“We’re seeing this technology hyped [by the plastics industry] as a solution to the plastic crisis, and it’s no such thing,” Lee Bell, the report’s lead author and IPEN’s policy advisor for persistent organic pollutants (POPs), told Mongabay in an interview. “It won’t deal with very much of the plastic waste that has been generated at all. So my concern is we’re being misled into … a false solution, and that there are many regulators and decision-makers and policymakers who are confused about this.”

A petrochemical industrial production complex in Rotterdam, Netherlands.
The petrochemical industry says that “chemical recycling” processes can recycle more types of plastics and help humanity transition to a circular economy. However, environmental experts dispute these claims. Image by AnnetteWho via Flickr (CC BY-NC-ND 2.0).

A world brimming with plastic

The world is desperately in need of effective plastic solutions. About 430 million metric tons of plastic are produced per year, according to the United Nations Environment Programme. That’s 75 times as heavy as the Great Pyramid of Gîza. Most of this plastic is used only briefly and then discarded, often improperly. An estimated 2,000 garbage trucks full of plastic are dumped into the world’s oceans, lakes and rivers every day.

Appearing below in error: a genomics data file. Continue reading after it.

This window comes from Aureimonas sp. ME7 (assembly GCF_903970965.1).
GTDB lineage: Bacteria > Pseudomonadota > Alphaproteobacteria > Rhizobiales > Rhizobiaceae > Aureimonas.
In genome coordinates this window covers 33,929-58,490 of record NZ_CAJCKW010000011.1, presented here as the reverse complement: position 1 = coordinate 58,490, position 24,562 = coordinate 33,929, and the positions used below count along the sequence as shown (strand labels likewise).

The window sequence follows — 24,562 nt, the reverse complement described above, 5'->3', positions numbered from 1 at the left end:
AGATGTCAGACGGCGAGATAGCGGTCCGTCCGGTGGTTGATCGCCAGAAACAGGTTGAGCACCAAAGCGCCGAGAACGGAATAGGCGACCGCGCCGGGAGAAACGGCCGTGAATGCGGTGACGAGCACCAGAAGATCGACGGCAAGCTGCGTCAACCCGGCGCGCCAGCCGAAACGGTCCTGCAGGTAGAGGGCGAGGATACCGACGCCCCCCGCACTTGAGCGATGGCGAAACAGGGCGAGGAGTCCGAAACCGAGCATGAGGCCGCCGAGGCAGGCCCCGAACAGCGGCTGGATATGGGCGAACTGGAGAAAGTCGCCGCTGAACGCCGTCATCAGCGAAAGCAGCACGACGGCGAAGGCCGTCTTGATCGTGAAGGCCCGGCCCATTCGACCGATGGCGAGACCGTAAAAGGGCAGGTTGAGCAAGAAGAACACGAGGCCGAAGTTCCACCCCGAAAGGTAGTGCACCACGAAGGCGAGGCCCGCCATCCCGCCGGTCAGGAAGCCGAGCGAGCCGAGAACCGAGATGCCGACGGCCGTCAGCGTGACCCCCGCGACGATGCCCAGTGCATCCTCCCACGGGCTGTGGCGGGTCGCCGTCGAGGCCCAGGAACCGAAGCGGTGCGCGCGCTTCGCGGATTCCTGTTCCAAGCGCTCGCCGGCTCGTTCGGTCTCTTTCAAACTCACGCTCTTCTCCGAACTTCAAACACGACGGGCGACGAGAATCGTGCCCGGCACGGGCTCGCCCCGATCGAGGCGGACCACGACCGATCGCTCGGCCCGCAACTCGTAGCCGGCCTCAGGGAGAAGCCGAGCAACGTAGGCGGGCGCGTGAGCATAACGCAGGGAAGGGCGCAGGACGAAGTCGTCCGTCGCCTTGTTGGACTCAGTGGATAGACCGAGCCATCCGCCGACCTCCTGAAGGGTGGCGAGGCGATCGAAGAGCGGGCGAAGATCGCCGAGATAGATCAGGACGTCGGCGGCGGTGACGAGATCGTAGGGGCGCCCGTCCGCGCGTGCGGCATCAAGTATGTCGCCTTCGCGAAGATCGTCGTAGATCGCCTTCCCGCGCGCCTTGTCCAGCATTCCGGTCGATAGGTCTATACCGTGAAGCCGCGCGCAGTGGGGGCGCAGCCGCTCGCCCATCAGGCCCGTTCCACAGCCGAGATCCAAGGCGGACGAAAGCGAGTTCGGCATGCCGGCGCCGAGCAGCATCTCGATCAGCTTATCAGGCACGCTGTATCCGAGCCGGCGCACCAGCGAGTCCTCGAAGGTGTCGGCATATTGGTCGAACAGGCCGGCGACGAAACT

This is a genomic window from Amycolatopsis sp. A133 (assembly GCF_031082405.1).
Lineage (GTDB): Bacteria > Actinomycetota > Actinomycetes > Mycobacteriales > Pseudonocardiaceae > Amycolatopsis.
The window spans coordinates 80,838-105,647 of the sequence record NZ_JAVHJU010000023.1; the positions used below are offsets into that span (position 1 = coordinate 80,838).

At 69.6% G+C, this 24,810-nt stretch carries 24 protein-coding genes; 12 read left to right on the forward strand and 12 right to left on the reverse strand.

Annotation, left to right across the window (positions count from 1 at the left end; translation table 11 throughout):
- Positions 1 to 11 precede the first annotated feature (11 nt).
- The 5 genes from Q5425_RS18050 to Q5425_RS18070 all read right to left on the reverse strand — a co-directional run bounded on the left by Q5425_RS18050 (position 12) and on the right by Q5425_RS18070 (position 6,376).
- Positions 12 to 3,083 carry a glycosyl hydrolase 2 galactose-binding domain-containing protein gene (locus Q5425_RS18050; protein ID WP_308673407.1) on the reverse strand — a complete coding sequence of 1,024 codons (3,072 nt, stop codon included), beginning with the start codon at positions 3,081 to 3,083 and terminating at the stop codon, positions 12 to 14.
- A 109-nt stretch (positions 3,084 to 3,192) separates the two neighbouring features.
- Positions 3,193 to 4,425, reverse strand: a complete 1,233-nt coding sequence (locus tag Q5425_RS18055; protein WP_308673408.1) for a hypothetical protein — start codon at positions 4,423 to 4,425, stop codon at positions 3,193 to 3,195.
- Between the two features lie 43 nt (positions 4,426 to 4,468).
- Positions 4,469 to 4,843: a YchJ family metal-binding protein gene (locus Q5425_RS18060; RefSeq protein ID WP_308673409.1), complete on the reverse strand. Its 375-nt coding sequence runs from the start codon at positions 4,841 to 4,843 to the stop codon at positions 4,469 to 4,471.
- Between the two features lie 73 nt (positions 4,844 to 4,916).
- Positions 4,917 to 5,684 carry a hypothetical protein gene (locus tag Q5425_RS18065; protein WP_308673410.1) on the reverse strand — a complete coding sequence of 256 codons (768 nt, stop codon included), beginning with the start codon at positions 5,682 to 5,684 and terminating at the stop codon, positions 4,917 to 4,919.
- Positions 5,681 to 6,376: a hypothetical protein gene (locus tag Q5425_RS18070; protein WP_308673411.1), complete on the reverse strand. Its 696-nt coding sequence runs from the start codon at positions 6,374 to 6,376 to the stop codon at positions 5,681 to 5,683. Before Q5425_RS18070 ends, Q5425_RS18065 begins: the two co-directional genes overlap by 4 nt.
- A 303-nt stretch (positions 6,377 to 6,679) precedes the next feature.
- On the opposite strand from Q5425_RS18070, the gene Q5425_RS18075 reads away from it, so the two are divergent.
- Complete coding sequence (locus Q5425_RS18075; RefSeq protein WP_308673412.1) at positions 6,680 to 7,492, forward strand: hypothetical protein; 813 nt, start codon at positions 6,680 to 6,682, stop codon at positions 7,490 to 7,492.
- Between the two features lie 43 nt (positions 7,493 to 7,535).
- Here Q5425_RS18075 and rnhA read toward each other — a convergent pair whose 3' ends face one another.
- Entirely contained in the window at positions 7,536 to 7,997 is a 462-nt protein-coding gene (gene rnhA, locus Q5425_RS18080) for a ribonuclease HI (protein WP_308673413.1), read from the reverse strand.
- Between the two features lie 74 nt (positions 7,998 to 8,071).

The problem is set to get far worse. If the plastics industry is permitted to continue growing without significant regulation, plastic production may nearly triple in the next 40 years, from about 460 million metric tons in 2019 to 1.23 billion metric tons by 2060.

The planet has already become so inundated with pollution from plastics and other synthetic chemicals that scientists say we’ve breached a critical “boundary.” This assertion is based on the planetary boundaries theory, which argues that Earth has nine key operating systems that enable life to thrive. However, each of these systems has a boundary threshold — or thresholds — that, if crossed, can destabilize Earth’s “safe operating space.” Plastic pollution is considered part of the “novel entities” boundary, and scientists say that this one, along with five other boundaries, including climate change and biosphere integrity, has been crossed.